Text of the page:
Put down those Thanksgiving leftovers. When you’re gearing up to take advantage of Cyber Monday deals, you can’t afford the turkey dulling your reflexes with the mouse. Free from the drowsy pull of tryptophan, you’ll be sharp enough to catch the best online offers—but not so fast. Before you can successfully use Cyber Monday to shop for affordable holiday gifts, you need to make sure you’re safe from all your digital window shopping. To snag the best deals without endangering your online security, use these tips to guide your Cyber Monday shopping.
- Shop from home
Though you may feel at home at a Starbucks with a pumpkin spice latte at your side and the smooth jazz soundtrack playing overhead, you shouldn’t let this popular café fool you. The unsecured Wi-Fi offered here and at other public places (including your community’s library system) isn’t a safe way to shop online. Anyone with a bit of computer know-how can hijack these public connections and look in on what you’re doing. They’ll be able to see everything — from the sites you visit the credit card numbers input at the checkout.
The next time you get a craving for a latte, get your caffeine fix to go. You should only ever shop online using a trusted computer and a secure network. This way you can make sure no one is spying on your personal information.
- Use strong passwords
Whether a new or existing customer, you’ll likely make a profile with your chosen shop to make tracking your purchases easier. It doesn’t matter if they’re a gadget store, clothing shop, or something entirely different, every retailer will ask you to choose a username and a password. Most shoppers don’t think twice about entering their pet’s name just like they have for the last 10 accounts they’ve made.
This can be a mistake. Security experts recommend using a mixture of upper- and lower-case letters, along with symbols and characters, in an arrangement that isn’t immediately recognizable as an important person, place, or thing in your life. If you aren’t sure how to make a password that doesn’t rely on someone’s name or date of birth, check in with a password manager for help. Whatever you end up using for your password, make sure it’s distinct for each profile. Using the same password for multiple accounts weakens it.
- Be cautious of the “too good to be true”
While most know not to respond to the Nigerian Prince offering to share his riches, some scams aren’t so obviously a trick as this popular con. You need to apply your critical thinking skills during the Thanksgiving weekend to make sure you aren’t bamboozled by one. If you think a sale is too good to be true, it probably is.
Scammers know you’re on the prowl for the best deals on clothes and electronics around this time, so they’ll increase their efforts to entice you to their fraudulent stores. You need to be wary of any unusual emails, texts, or pop-ups that promise unrealistic savings. If you receive something you suspect is a scam, don’t click on the link to double check. These URLs usually link to malicious sites that can share viruses. It’s better to Google the sender first to see if anything comes under their name.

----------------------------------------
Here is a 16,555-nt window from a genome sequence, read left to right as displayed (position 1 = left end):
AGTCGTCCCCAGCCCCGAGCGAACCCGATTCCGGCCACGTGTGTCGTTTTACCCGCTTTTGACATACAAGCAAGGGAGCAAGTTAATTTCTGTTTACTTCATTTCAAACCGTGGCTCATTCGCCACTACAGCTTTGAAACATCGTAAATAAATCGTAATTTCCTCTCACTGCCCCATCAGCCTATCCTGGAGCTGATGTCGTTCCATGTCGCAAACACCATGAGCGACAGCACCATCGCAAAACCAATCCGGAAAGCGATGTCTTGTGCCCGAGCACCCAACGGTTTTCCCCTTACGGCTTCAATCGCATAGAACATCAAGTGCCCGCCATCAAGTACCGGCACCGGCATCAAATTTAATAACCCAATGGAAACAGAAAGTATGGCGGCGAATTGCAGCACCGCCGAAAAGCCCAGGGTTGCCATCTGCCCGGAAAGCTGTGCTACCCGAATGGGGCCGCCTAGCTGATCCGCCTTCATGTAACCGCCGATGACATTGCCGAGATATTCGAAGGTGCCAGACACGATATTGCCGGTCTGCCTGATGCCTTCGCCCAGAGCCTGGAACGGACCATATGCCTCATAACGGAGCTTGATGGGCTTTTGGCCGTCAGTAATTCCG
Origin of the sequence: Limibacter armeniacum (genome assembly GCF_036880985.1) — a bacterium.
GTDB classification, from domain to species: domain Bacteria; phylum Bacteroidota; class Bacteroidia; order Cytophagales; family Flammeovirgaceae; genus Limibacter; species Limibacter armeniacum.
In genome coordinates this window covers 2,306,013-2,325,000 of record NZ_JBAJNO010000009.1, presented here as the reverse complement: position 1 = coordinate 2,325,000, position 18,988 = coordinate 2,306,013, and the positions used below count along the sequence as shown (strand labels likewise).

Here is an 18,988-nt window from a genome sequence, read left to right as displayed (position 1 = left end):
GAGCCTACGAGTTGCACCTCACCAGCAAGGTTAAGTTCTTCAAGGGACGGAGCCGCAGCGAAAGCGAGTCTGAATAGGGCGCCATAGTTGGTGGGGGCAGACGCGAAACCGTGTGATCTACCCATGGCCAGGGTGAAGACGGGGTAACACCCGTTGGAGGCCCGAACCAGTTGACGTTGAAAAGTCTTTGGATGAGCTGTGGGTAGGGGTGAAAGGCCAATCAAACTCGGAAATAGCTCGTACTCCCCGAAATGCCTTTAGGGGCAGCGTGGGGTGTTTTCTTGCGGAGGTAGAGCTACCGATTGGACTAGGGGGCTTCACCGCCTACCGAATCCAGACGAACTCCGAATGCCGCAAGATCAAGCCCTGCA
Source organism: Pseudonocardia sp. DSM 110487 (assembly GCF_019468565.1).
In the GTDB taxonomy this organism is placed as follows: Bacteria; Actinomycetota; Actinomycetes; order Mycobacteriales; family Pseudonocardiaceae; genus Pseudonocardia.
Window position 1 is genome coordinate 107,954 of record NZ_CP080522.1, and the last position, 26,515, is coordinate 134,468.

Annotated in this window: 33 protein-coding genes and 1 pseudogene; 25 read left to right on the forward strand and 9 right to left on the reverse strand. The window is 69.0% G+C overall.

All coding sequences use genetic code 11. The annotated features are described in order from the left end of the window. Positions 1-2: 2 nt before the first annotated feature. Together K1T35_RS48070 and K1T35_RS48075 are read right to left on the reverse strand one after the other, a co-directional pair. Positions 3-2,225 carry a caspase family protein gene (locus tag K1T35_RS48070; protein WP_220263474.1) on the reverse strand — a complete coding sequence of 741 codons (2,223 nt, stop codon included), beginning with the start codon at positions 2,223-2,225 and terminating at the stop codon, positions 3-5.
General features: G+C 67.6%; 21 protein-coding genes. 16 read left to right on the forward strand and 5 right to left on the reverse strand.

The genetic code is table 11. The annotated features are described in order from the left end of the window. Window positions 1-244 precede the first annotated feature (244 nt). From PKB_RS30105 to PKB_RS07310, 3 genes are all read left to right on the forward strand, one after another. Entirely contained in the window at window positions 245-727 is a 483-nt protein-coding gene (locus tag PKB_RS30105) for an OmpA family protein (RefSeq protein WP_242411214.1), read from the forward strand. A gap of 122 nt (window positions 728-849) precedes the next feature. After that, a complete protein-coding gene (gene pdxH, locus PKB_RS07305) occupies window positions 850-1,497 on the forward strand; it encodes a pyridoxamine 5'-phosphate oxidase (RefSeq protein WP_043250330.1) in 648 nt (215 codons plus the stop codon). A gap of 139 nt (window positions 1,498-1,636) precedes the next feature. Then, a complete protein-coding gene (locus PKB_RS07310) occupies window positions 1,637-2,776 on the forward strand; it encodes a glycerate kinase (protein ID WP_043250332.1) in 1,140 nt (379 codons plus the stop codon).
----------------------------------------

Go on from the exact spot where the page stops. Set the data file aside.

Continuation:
- Protect your finances
Trusted retailers do their best to protect their customers, but they’re still the target of cyber attacks. If their security systems aren’t robust enough, a hack can expose your private financial information. It’s a good idea for you to track your finances carefully whenever you shop online.
To make this task easier, experts suggest you designate a single credit card as the card you use for all your online shopping. This way, if you do shop from an affected retailer, you’ve already limited the collateral damage to just this one account. You’ll only need to cancel that one card. You should also track your credit card statements to make sure they don’t show any suspicious activity or charges you didn’t make.
You can protect your finances in another way by making sure you don’t spend more than you can afford on the holidays. Tracking expenses is an essential activity for good finances, and it can help you stay on a budget when shopping for the holidays.
Last year, Americans spent a record $6.59 billion on Cyber Monday. That figure is up by 16.8% from the year before that. According to the National Retail Federation, the average shopper dropped $251 on gifts over the whole Thanksgiving weekend. These numbers can easily tip your budget into the red, so you need to keep an eye on how much you’re spending.
If your shopping habits eat into your paycheck and prevent you from paying off essential bills or repairs later in the season, an online personal loan can work as an urgent stopgap until you get your finances back in order—even if you’re on a time crunch. You can find direct payday lenders online that simplify the borrowing experience, so they can deliver cash advances online faster than traditional banks. Some direct lenders like MoneyKey wire the cash you need after just one business day, so you don’t have to wait to pay off essential bills. While a convenient and quick way to get to help, this is only meant to be used in case of an emergency. You shouldn’t go shopping expecting to rely on loans.
- Use protection
Last but not least, you should verify your security software and anti-virus is up to date. These programs will protect your computer from attacks. If you don’t have one of these programs already installed, use this list to help you find the right option for your shopping habits.
Now that you know the top five ways to protect your identity this Thanksgivings, there’s no excuse for exposing your financial information. Shop wisely, and you’ll snag a deal without harming your finances online.